Title: Send Down the Rain
Author: Charles Martin
Genre: Romance, Contemporary, Fiction
Story Perspective: First-Person
Themes: Family, Relationships, Honesty, Deception, Kindness, Forgiveness
Publication Date: May 8, 2018
Thank you to the NetGalley and Thomas Nelson for giving me the opportunity to read and review Send Down the Rain.
Allie’s second husband dies in a horrific accident, while war veteran Joseph lives on his own trying to heal from his tours in Vietnam.
When Joseph meets a mother and two children in extreme danger, he holds no qualms in helping them escape to safety. However, when he sees the devastating vehicle accident that caused Allie’s husband death, he is pulled to reunite with his past sweetheart. Will they be able to rekindle their love? Can they look past Joseph’s secretive past?
This is one of those books that I was given from Netgalley a while ago and didn’t have the chance to read and review it. I’ve read another book from Charles Martin that I found to be okay, so I was a little worried about this one. However, I did find myself enjoying most of the book!
The protagonist, Joseph (Jo-Jo), is one that would be extremely challenging not to like. He is a man in his sixties that have experienced some devastating events while being at war and feels the need to make up for the times that he felt he did wrong. Therefore, he ends up being this kind, selfless person who is hard to love while at the same time there are things he is capable of doing if the ones he loves are in danger. As a reader, we get to know some of the secondary characters more than others, which fits in nicely with the story since we are really following Joseph and his experiences.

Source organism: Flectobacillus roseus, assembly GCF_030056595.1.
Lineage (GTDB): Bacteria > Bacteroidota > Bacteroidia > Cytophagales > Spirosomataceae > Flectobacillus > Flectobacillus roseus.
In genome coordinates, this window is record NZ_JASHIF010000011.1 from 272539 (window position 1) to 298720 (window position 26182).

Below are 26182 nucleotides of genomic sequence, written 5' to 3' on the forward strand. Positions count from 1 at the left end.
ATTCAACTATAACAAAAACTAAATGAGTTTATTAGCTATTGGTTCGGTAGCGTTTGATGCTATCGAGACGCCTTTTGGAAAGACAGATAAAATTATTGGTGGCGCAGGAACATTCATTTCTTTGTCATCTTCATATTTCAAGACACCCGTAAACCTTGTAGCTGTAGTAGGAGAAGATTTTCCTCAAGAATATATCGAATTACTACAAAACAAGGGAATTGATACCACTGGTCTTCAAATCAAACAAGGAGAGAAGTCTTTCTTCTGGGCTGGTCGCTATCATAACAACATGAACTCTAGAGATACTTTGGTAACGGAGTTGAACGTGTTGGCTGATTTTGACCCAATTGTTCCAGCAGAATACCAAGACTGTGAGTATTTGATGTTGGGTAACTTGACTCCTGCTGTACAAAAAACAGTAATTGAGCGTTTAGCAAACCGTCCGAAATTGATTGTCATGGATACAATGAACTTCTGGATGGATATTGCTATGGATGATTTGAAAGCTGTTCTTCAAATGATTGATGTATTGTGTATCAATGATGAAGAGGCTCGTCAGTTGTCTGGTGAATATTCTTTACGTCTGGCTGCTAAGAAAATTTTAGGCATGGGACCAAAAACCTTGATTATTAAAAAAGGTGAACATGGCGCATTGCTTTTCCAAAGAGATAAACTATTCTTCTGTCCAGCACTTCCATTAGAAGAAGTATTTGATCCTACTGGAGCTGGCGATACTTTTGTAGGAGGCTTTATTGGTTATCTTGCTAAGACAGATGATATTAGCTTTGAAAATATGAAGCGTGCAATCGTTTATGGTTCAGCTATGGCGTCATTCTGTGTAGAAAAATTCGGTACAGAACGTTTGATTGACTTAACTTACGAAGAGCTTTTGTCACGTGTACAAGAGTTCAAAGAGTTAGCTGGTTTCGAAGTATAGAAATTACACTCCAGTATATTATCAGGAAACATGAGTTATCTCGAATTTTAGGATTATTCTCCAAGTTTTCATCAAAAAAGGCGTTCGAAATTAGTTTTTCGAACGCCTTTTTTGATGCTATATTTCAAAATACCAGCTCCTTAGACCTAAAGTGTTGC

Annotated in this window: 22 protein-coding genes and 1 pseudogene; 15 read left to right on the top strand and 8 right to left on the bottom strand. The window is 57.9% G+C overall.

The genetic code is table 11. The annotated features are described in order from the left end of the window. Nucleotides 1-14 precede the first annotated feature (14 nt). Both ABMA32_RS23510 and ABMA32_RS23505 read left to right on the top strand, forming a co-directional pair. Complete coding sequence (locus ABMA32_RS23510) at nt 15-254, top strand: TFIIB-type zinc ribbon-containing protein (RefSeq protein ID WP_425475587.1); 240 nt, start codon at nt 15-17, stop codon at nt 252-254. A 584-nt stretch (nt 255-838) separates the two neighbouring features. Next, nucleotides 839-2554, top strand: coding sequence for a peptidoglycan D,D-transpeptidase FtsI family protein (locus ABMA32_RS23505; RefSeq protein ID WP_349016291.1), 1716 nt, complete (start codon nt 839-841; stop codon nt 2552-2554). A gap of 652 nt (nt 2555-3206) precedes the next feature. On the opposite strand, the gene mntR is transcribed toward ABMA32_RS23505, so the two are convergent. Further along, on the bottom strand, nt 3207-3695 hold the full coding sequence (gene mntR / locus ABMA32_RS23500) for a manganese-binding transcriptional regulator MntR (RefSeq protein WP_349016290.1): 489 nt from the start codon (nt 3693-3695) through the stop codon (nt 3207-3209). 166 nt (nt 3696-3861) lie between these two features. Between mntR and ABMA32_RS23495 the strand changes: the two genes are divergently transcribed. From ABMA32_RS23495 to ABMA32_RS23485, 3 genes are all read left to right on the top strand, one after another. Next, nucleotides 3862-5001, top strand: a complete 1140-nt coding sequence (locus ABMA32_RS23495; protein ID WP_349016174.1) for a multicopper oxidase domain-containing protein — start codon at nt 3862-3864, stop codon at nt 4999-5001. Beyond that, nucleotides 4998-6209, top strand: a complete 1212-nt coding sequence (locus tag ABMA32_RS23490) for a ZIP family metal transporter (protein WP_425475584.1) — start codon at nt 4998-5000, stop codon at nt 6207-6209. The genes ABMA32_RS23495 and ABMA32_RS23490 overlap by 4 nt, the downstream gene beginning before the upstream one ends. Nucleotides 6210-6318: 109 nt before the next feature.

For most of the plot, I was invested and interested to find out what would happen next. Learning about Joseph’s harrowing background tied well with the current timeline in the book. Also, I liked how his story unfolded throughout the book rather than learning about his background all at once. It created curiosity within me. However, toward the end part of the book there were a couple of lulls in the plot that I could’ve sworn the author was wrapping his story up when he wasn’t. Then, one of the final scenes when Joseph speaks a lot, though full of maturity, my attention span was dwindling. I ended up skimming through some of these monologue moments.
The writing flowed nicely throughout most of the book. It was easy to read and picture what the characters were experiencing. I especially enjoyed the couple of twists the author provides in the book. One in particular I did not see coming, while the other I had a suspicion toward. I really appreciate it when authors do this successfully.
Overall, this was a book that I enjoyed, with the exception of a couple of plot points. I can easily see myself picking up another one of Charles Martin’s books in the future.